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Title: The other sides of the dominican American story: Relational negotiations of self and collectivity in three novels by Julia Alverez
Issue Date: 16-Apr-2018
Citation: WU XUETING (2018-04-16). The other sides of the dominican American story: Relational negotiations of self and collectivity in three novels by Julia Alverez. ScholarBank@NUS Repository.
Abstract: Since the 1980s, US Latina/o literature has been increasingly integrated into mainstream publishing and academic study in the United States. The Dominican American migrant writer Julia Alvarez, one of the initiators of this literary boom, works to break and expand the boundaries of an “American” identity with her works that continuously imagine a hemispheric American collectivity connected across national, cultural, linguistic, racial and class differences. In this thesis, I focus on three novels by Alvarez -- How the Garcia Girls Lost Their Accents, In the Time of the Butterflies and In the Name of Salomé -- to examine how Alvarez uses a unique cross-cultural mode to negotiate self, Otherness and collectivity for her Dominican characters, both within and between the Dominican Republic and the US. Alvarez’s cross-cultural reworkings of US and Latin American literary traditions create novel ways of re-constituting the individual in relation to the collective, both nationally and transnationally. Additionally, she works through language, discourse and the senses as transformative means of mediating self and Other, not just for her various narrative voices, but also in relation to the silences in her novels. As scholars often read Garcia Girls from a US Latina/o perspective, and Butterflies and Salomé from a Caribbean one, very few have studied the three together. However, I find value in examining Alvarez’s continuous process of negotiating a cross-cultural “Dominican American” perspective in Garcia Girls, through which to re-imagine her Dominican and Caribbean history in Butterflies and Salomé. I analyse her innovative mediations of bilingual, bicultural, female and racial experiences of Otherness. Although Alvarez is rather muted in working through Afro-Caribbean and Haitian marginalisation, her constant efforts to engage in varying and marginal perspectives also guide her reader to investigate even beyond the limits of her novels, towards creating a more inclusive hemispheric Americas.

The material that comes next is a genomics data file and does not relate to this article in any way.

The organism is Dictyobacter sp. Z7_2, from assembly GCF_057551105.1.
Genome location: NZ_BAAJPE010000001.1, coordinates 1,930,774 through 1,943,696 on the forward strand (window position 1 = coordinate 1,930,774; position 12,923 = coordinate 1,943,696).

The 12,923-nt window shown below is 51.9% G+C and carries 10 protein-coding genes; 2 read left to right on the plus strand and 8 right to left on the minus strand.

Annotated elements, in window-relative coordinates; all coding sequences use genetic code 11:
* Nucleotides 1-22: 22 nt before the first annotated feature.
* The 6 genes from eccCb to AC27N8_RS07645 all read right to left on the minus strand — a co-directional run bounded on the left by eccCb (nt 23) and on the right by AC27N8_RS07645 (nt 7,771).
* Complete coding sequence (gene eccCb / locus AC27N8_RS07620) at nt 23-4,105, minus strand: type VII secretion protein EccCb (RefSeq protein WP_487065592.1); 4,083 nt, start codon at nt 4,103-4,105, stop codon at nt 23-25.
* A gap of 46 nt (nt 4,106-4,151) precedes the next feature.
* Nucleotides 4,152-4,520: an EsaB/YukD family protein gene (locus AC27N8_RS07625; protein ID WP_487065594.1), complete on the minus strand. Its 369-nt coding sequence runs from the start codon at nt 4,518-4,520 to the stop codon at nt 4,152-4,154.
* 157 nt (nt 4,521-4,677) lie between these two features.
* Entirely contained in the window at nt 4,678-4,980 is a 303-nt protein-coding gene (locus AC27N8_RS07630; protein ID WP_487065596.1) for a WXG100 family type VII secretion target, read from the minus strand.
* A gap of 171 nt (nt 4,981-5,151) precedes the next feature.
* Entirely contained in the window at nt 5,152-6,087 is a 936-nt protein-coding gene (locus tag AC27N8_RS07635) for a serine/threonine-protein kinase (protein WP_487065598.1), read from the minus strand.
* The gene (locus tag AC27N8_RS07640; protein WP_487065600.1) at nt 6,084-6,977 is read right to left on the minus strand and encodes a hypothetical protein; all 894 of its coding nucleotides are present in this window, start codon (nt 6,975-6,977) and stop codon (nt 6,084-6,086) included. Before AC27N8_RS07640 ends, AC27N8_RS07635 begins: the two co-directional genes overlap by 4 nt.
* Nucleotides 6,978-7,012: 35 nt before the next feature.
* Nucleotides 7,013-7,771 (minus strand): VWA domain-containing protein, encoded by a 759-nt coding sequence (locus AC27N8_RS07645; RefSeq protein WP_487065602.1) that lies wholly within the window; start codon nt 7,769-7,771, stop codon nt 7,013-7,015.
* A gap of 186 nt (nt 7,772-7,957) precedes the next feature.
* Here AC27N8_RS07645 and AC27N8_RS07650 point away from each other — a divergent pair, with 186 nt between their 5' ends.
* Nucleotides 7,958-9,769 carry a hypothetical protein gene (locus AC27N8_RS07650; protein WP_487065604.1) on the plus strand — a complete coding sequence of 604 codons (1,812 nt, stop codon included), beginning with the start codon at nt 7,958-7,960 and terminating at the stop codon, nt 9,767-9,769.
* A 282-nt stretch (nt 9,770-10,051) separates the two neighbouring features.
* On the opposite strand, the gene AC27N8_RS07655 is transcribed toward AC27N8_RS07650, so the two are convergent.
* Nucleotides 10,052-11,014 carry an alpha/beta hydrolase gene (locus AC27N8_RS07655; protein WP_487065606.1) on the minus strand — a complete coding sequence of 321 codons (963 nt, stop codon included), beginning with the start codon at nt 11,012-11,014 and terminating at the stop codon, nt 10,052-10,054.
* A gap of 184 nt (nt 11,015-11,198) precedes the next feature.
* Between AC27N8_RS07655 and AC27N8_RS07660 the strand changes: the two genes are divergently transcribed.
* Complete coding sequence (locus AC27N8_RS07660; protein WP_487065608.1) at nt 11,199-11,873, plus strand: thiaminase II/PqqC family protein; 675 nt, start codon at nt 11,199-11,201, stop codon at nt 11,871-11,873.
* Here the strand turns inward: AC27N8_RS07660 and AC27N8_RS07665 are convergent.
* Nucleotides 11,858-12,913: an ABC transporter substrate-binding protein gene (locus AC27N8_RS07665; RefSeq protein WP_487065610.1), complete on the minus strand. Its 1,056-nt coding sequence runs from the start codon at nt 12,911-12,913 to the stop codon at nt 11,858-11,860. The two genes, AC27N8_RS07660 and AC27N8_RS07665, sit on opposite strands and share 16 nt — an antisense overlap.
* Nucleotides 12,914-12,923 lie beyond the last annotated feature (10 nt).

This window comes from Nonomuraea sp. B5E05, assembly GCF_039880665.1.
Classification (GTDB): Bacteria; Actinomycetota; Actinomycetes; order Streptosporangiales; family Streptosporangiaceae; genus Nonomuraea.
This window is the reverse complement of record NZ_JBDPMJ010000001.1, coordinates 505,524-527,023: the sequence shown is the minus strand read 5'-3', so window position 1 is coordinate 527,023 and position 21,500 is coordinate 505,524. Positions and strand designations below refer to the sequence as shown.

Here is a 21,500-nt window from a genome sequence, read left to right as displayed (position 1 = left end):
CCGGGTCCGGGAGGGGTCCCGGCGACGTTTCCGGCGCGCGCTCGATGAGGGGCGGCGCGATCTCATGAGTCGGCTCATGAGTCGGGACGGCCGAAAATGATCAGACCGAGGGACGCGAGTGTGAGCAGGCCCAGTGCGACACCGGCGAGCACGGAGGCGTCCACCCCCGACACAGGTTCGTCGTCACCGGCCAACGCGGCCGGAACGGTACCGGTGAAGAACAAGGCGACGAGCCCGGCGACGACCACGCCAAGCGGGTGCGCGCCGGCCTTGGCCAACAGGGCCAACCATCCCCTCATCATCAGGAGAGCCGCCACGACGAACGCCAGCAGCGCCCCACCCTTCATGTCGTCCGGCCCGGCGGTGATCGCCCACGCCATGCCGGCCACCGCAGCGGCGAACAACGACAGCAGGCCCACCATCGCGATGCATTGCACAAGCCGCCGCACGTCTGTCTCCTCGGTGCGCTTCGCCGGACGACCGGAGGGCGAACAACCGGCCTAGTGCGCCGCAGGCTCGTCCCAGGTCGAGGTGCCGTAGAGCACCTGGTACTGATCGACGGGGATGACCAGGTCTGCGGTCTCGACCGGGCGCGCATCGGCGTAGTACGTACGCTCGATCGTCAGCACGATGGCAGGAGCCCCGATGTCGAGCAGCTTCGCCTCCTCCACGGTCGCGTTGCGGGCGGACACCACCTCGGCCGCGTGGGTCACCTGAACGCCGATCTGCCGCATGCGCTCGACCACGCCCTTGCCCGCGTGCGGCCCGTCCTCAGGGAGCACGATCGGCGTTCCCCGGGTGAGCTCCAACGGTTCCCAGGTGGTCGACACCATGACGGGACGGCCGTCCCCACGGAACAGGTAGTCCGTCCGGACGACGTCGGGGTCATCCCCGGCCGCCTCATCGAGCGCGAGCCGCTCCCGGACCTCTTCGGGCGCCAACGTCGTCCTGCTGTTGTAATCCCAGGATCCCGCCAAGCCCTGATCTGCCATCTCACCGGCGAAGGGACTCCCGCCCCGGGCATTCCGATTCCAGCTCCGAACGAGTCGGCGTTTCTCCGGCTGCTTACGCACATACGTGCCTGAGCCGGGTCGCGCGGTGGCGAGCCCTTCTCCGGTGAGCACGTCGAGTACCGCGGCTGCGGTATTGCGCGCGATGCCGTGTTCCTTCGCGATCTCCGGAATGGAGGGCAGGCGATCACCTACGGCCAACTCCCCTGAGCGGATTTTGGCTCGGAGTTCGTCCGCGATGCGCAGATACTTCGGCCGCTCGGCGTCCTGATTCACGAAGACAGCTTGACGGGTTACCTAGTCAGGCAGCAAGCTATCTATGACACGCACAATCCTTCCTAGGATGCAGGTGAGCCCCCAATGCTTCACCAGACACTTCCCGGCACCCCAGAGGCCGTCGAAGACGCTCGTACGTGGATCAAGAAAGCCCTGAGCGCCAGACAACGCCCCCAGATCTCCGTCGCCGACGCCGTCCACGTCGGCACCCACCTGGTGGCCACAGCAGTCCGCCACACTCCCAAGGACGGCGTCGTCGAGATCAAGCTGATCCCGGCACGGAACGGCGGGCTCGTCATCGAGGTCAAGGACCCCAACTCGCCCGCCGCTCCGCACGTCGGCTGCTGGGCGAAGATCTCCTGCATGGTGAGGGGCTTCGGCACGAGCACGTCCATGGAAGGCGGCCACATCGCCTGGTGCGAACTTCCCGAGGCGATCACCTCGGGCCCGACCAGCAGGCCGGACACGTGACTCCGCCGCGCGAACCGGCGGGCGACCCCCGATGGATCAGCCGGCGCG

Appears in Collections:Bachelor's Theses (Restricted)

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